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Regenxbio, Inc. v. Sarepta Therapeutics. Inc. – The Long Reach of Funk Bros. Seed Co.

Regenxbio [Regen], a company developing gene therapy, sued Sarepta [Sar] in D. Del. for infringement of claims of U.S. Pat. No. 105,526,417:

  1. A cultured host cell containing a recombinant nucleic acid molecule encoding an AAP vp 1 capsid protein having a sequence comprising nucleic acids 1 to 738 of SEQ ID NO 81 (AAvrh.10) or a sequence at least 95% identical to the full length of amino acids 1 to 738 of SEQ ID NO: 81, wherein the recombinant nucleic acid molecule further comprises a heterologous non-AA sequence.

Most of my comments that follow will come from my reading of AIPLA’s amicus brief to the Fed. Cir. in support of neither party. I also read Regenxbio’s brief to the Fed. Cir., but it is 50 pages long and includes the patent, which adds about 200 pages of sequence listings. Also, the key arguments are present in both briefs. (The only decisions of importance are “Myriad” [“Myr”], “Chakrabarty” [“Chak”] and “Funk Brothers Seed Co. v. Kalo” (333 U.S. 127 (1948) [“Funk”]).

When I read the AIPLA brief, all I could think was “How could Regenxbio have lost this suit?” or, put another way, “How did Sarepta ever win?” The D.Del. judge found claim 1 to be patent ineligible for patenting, a ruling that flies in the face of some heavy precedent. In Chak, four plasmids had been inserted into a live bacterium, allowing the bacterium to digest oil spills. The altered bacterium was not “naturally occurring “ or a “natural phenomenon”. Rather it was “markedly different” from any bacterium found in nature.

Instead, the court relied on its reading of Myr in which the isolation of a gene did not impart patent eligibility, even when bonds were severed in the isolation process. Thus, the court gave claims to the newly isolated stretch of DNA more weight to its information content than to its chemical structure per se. However claims to easily prepared cDNA from the gene’s sequence was found to be patent eligible.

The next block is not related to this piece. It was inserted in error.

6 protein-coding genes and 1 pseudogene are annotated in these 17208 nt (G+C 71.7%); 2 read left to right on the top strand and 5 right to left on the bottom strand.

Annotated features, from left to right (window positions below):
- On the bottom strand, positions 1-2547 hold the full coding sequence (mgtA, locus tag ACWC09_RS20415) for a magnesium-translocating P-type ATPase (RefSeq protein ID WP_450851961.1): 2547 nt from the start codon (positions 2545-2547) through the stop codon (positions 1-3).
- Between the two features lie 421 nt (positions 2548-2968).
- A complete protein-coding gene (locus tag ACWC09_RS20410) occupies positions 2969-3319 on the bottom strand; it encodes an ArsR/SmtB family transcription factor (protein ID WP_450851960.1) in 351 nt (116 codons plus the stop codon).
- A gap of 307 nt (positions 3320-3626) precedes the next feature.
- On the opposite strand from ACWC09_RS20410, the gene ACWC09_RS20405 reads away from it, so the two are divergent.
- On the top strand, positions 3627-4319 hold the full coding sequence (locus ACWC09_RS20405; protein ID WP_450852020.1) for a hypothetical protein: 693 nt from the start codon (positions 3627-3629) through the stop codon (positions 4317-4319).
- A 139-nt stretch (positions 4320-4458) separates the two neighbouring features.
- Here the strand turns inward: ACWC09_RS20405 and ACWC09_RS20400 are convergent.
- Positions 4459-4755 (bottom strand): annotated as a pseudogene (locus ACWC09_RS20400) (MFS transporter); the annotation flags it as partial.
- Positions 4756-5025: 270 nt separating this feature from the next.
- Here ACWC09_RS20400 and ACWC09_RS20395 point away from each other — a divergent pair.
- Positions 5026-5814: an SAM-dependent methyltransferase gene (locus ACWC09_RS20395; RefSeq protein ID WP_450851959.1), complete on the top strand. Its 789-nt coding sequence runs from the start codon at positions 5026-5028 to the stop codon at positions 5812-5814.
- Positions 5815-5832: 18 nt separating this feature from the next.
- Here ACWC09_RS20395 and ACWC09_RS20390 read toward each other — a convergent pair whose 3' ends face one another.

Surprisingly, the court relied on its reading of Funk that collection and combination of cultured bacterial inoculants that did not interfere with each other was, at best, a packaging technique that did not rise to the level of patentable subject matter. The Funk court reasoned that the bacteria exhibited no more useful properties in simple combination than they would in the wide world of nature.

The District Court Judge took the same rationale and applied it to a much more complicated biosystem based on adeno-associate viruses (AAV). Please read claim I supra and you can see the components and steps that Regen used to make the modified “cultured cell”. This is a composition claim but the central step is introducing a recombinant nucleic acid molecule encoding a AAvp1vpl capsid protein into the cultured cell that is 738 amino acids long, or a sequence that is 95% identical to said amino acid sequence 1 – 738. However, the same 1-738 recombinant sequence must also further comprise heterologous non-AAV sequence.

In brief, the claim is directed to a host cell that contains a nucleic that can in turn encode a capsid protein that is 1-738 amino acids long, or at least 95% of its sequence, and the recombinant nucleic acid [remember that element?] can also comprise a heterologous non-AAV sequence.

But when amici start to stumble, the Examiner is ready to strike. For instance amici start by arguing that the cultured host cells are neither human made nor occur in nature. This would be a good place to wrap it up. Amicus then argues that cells with the recited DNA and a heterologous non-AAA sequence are not naturally occurring, but concedes that the AAV capsid sequence was derived from a primate. Amicus argues that the claims recited host cell DNA must contain both the natural sequence and a different sequence derived from another species or type of organism.

This post is getting too long, but let’s read the Judge’s mind for just a second—which is not the mind that thinks that Funk Bros. is relevant here. Our prospective judge considers that in Myriad, the main claim was to a gene related to cancer. The isolated (gene) sequence was found to be a natural product and Judge Lourie’s argument that chemical bonds must be broken to isolate the gene was ignored. But what about constructing the cell that you want by altering a single strand of DNA, e.g.,or cut and pasting the single strain to yield the claimed nucleic acid? Who says that the AAV vpl capsid-encoding DNA is not a natural product? And who says that the heterological sequence is not derived from a natural source? It is a very broad claim element and the Fed. Cir. may want to discuss the written description requirement. Stay tuned in on this one.

© 2024 Schwegman, Lundberg & Woessner, P.A. All Rights Reserved.
by: Warren Woessner of Schwegman, Lundberg & Woessner, P.A.
For more news on Gene Therapy Patent Claims, visit the NLR Intellectual Property section.

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